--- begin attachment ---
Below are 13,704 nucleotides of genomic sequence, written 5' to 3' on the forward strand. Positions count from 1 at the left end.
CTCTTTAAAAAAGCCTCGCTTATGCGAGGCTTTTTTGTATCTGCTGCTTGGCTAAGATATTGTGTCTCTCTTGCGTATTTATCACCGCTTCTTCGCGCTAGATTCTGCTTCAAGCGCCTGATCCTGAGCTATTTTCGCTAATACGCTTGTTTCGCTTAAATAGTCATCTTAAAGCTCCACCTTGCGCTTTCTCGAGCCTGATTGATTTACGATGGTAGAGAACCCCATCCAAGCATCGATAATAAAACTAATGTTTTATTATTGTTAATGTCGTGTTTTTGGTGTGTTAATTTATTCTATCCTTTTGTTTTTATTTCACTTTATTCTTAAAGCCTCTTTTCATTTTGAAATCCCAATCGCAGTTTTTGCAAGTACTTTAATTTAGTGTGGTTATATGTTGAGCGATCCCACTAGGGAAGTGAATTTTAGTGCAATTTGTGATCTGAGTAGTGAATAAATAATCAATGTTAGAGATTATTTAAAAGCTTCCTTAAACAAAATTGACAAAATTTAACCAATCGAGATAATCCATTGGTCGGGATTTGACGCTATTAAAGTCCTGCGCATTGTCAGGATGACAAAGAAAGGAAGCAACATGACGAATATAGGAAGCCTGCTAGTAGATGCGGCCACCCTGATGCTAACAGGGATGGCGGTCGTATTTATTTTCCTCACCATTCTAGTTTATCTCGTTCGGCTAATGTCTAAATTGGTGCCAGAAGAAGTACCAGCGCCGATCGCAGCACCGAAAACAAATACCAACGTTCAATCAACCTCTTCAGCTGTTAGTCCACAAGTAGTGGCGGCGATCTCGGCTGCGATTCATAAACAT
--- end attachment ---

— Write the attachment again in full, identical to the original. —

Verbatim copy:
Below are 13,704 nucleotides of genomic sequence, written 5' to 3' on the forward strand. Positions count from 1 at the left end.
CTCTTTAAAAAAGCCTCGCTTATGCGAGGCTTTTTTGTATCTGCTGCTTGGCTAAGATATTGTGTCTCTCTTGCGTATTTATCACCGCTTCTTCGCGCTAGATTCTGCTTCAAGCGCCTGATCCTGAGCTATTTTCGCTAATACGCTTGTTTCGCTTAAATAGTCATCTTAAAGCTCCACCTTGCGCTTTCTCGAGCCTGATTGATTTACGATGGTAGAGAACCCCATCCAAGCATCGATAATAAAACTAATGTTTTATTATTGTTAATGTCGTGTTTTTGGTGTGTTAATTTATTCTATCCTTTTGTTTTTATTTCACTTTATTCTTAAAGCCTCTTTTCATTTTGAAATCCCAATCGCAGTTTTTGCAAGTACTTTAATTTAGTGTGGTTATATGTTGAGCGATCCCACTAGGGAAGTGAATTTTAGTGCAATTTGTGATCTGAGTAGTGAATAAATAATCAATGTTAGAGATTATTTAAAAGCTTCCTTAAACAAAATTGACAAAATTTAACCAATCGAGATAATCCATTGGTCGGGATTTGACGCTATTAAAGTCCTGCGCATTGTCAGGATGACAAAGAAAGGAAGCAACATGACGAATATAGGAAGCCTGCTAGTAGATGCGGCCACCCTGATGCTAACAGGGATGGCGGTCGTATTTATTTTCCTCACCATTCTAGTTTATCTCGTTCGGCTAATGTCTAAATTGGTGCCAGAAGAAGTACCAGCGCCGATCGCAGCACCGAAAACAAATACCAACGTTCAATCAACCTCTTCAGCTGTTAGTCCACAAGTAGTGGCGGCGATCTCGGCTGCGATTCATAAACAT